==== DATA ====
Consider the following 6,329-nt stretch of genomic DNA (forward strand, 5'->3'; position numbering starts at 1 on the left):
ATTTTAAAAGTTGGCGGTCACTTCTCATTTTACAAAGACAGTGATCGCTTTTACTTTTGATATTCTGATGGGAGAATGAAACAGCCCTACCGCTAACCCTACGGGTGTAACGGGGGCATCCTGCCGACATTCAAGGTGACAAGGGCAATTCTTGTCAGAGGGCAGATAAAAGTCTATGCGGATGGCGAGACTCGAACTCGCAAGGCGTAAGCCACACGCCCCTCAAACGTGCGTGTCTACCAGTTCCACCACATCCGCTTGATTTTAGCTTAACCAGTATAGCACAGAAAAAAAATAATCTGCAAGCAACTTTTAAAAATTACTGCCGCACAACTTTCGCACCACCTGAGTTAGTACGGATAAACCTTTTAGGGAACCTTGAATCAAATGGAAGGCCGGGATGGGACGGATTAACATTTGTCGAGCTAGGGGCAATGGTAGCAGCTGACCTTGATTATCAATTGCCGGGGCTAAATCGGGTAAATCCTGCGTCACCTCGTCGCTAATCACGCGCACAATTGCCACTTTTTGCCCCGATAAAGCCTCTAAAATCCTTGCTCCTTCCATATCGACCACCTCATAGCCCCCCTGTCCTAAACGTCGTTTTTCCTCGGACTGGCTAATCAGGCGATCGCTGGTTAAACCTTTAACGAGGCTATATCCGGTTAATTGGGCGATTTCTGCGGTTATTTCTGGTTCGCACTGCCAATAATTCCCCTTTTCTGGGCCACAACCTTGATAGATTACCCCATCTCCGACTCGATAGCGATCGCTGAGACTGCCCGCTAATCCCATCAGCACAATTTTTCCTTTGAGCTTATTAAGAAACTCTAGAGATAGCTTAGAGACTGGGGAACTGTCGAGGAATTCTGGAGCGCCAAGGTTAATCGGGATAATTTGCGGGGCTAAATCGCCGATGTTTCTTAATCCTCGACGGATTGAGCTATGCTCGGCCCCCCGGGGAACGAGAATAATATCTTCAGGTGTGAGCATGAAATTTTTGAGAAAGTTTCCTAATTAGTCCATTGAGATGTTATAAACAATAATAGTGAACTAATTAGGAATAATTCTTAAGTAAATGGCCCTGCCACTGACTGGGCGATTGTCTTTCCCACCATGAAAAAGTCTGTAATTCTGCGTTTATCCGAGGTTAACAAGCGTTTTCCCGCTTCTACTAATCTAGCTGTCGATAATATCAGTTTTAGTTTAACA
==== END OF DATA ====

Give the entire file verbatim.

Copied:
Consider the following 6,329-nt stretch of genomic DNA (forward strand, 5'->3'; position numbering starts at 1 on the left):
ATTTTAAAAGTTGGCGGTCACTTCTCATTTTACAAAGACAGTGATCGCTTTTACTTTTGATATTCTGATGGGAGAATGAAACAGCCCTACCGCTAACCCTACGGGTGTAACGGGGGCATCCTGCCGACATTCAAGGTGACAAGGGCAATTCTTGTCAGAGGGCAGATAAAAGTCTATGCGGATGGCGAGACTCGAACTCGCAAGGCGTAAGCCACACGCCCCTCAAACGTGCGTGTCTACCAGTTCCACCACATCCGCTTGATTTTAGCTTAACCAGTATAGCACAGAAAAAAAATAATCTGCAAGCAACTTTTAAAAATTACTGCCGCACAACTTTCGCACCACCTGAGTTAGTACGGATAAACCTTTTAGGGAACCTTGAATCAAATGGAAGGCCGGGATGGGACGGATTAACATTTGTCGAGCTAGGGGCAATGGTAGCAGCTGACCTTGATTATCAATTGCCGGGGCTAAATCGGGTAAATCCTGCGTCACCTCGTCGCTAATCACGCGCACAATTGCCACTTTTTGCCCCGATAAAGCCTCTAAAATCCTTGCTCCTTCCATATCGACCACCTCATAGCCCCCCTGTCCTAAACGTCGTTTTTCCTCGGACTGGCTAATCAGGCGATCGCTGGTTAAACCTTTAACGAGGCTATATCCGGTTAATTGGGCGATTTCTGCGGTTATTTCTGGTTCGCACTGCCAATAATTCCCCTTTTCTGGGCCACAACCTTGATAGATTACCCCATCTCCGACTCGATAGCGATCGCTGAGACTGCCCGCTAATCCCATCAGCACAATTTTTCCTTTGAGCTTATTAAGAAACTCTAGAGATAGCTTAGAGACTGGGGAACTGTCGAGGAATTCTGGAGCGCCAAGGTTAATCGGGATAATTTGCGGGGCTAAATCGCCGATGTTTCTTAATCCTCGACGGATTGAGCTATGCTCGGCCCCCCGGGGAACGAGAATAATATCTTCAGGTGTGAGCATGAAATTTTTGAGAAAGTTTCCTAATTAGTCCATTGAGATGTTATAAACAATAATAGTGAACTAATTAGGAATAATTCTTAAGTAAATGGCCCTGCCACTGACTGGGCGATTGTCTTTCCCACCATGAAAAAGTCTGTAATTCTGCGTTTATCCGAGGTTAACAAGCGTTTTCCCGCTTCTACTAATCTAGCTGTCGATAATATCAGTTTTAGTTTAACA